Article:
What your employer expects and what they are legally able to ask of you are vastly different. For example, it is illegal for your employer to ask you to work any hours over your regular 40 hours per week without you recording those hours and the employer paying you for them.
The Fair Labor Standards Act (FLSA), is a federal law that has been put in place to protect workers’ wages in all states. The FLSA states that employees must be paid minimum wage for all hours worked and overtime for hour worked more than 40 hours a week. Some states have additional wage protections that exceed the FLSA. For example, California state law requires overtime pay when an hourly employee works more than eight hours per day.
What is Off The Clock Work?
Working off the clock is any time your employer asks employees to work and not record in the employer’s timekeeping system. Employers ask employees to work off the clock to avoid paying employees’ wages so that employers can save money. Examples of off the clock work include continuing to work at your office or jobsite after clocking out or before you clock in, making phone calls outside of the office while not clocked in, answering emails and/or texts without being clocked in, and booting up a computer before being clocked in. Another example is traveling for work without pay.
Employees also illegally work off the clock if the employer requires them to work through a meal period such as lunch after clocking out. This is common in the healthcare industry.
Working off the clock also can involve being asked to help a customer, make a delivery, load or unload a vehicle, cash out a till, drive someone someplace, or any other task that takes place beyond your regular work hours when the employee is not clocked into the employer’s timekeeping system.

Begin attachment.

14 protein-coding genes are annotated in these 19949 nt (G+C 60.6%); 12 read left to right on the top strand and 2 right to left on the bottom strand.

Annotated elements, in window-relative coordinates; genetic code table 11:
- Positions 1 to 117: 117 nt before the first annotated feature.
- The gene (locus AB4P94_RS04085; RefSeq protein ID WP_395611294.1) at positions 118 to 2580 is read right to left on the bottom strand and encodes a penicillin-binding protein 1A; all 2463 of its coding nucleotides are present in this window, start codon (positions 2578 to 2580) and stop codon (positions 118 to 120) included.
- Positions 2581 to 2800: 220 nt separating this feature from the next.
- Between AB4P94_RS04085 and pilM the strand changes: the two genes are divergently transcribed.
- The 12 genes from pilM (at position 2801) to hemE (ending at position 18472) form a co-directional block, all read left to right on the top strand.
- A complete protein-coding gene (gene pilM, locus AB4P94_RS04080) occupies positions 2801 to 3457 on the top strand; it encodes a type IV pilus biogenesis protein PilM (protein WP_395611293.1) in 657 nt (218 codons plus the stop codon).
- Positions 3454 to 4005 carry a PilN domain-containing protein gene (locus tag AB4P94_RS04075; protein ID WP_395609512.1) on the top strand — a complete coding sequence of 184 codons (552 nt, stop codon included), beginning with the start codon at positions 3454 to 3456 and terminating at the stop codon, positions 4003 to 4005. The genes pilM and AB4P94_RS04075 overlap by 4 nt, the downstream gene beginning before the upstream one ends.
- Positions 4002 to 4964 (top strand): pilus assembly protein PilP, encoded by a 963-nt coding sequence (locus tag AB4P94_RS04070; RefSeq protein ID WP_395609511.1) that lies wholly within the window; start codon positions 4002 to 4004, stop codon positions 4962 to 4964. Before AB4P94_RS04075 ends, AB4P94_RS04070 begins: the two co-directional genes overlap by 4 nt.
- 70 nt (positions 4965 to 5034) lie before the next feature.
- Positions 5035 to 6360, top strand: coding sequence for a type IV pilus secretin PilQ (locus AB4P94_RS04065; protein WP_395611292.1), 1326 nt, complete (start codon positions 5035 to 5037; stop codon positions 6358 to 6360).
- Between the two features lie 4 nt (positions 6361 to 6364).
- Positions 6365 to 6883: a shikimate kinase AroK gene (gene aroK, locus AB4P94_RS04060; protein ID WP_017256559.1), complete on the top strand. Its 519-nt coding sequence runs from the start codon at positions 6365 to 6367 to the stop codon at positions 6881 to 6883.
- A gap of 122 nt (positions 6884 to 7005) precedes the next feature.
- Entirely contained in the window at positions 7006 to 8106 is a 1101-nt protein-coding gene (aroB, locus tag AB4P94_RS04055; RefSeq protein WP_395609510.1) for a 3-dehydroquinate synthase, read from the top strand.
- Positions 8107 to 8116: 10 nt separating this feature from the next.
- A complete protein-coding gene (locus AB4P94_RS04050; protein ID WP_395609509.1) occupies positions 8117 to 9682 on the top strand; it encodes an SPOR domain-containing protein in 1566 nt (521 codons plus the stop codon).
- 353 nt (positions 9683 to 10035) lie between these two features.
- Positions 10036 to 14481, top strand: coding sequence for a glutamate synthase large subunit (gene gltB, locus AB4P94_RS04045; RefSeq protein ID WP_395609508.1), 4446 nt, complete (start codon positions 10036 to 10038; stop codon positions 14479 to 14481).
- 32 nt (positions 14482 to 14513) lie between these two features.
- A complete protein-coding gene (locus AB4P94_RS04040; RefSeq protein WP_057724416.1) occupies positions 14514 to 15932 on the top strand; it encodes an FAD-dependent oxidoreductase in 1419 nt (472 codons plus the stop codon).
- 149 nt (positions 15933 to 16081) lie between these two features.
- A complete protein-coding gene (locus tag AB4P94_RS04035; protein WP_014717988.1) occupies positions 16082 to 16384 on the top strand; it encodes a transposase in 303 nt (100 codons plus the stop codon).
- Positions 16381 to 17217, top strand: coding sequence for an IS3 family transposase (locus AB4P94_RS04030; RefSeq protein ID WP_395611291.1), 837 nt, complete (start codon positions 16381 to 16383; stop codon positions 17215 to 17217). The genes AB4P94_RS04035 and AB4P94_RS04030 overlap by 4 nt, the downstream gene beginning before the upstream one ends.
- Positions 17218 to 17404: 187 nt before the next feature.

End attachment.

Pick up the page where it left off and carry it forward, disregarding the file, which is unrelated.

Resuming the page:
The FLSA and state laws require that employers pay employees for all work time. Employers must compensate employees who are expected to take work home to finish it on their “own time.”
Employers frequently require employees to work without being clocked in to avoid paying employees’ wages. Many times, employees are afraid to say no to this unpaid work because they fear their employers will terminate their employment. This is common and employers are happy to take advantage of the situation.
Employees can legally refuse to work off the clock if their employer asks them to do so. You should track your off the clock work if you can so that you can later recover those wages due you.
Ask For Help
You should contact an employment lawyer if you believe your employer is taking advantage of you by working you off the clock. An employment lawyer can educate you about the employment laws and help you get any back wages or compensation you may be owed.
Contact Rowdy Meeks Legal Group LLC for more information or any help you may need with the lost or unpaid wages you are owed. Rowdy Meeks Legal Group LLC has successfully represented thousands of employees in off the clock cases to recover wages for work time for which employers initially failed to pay.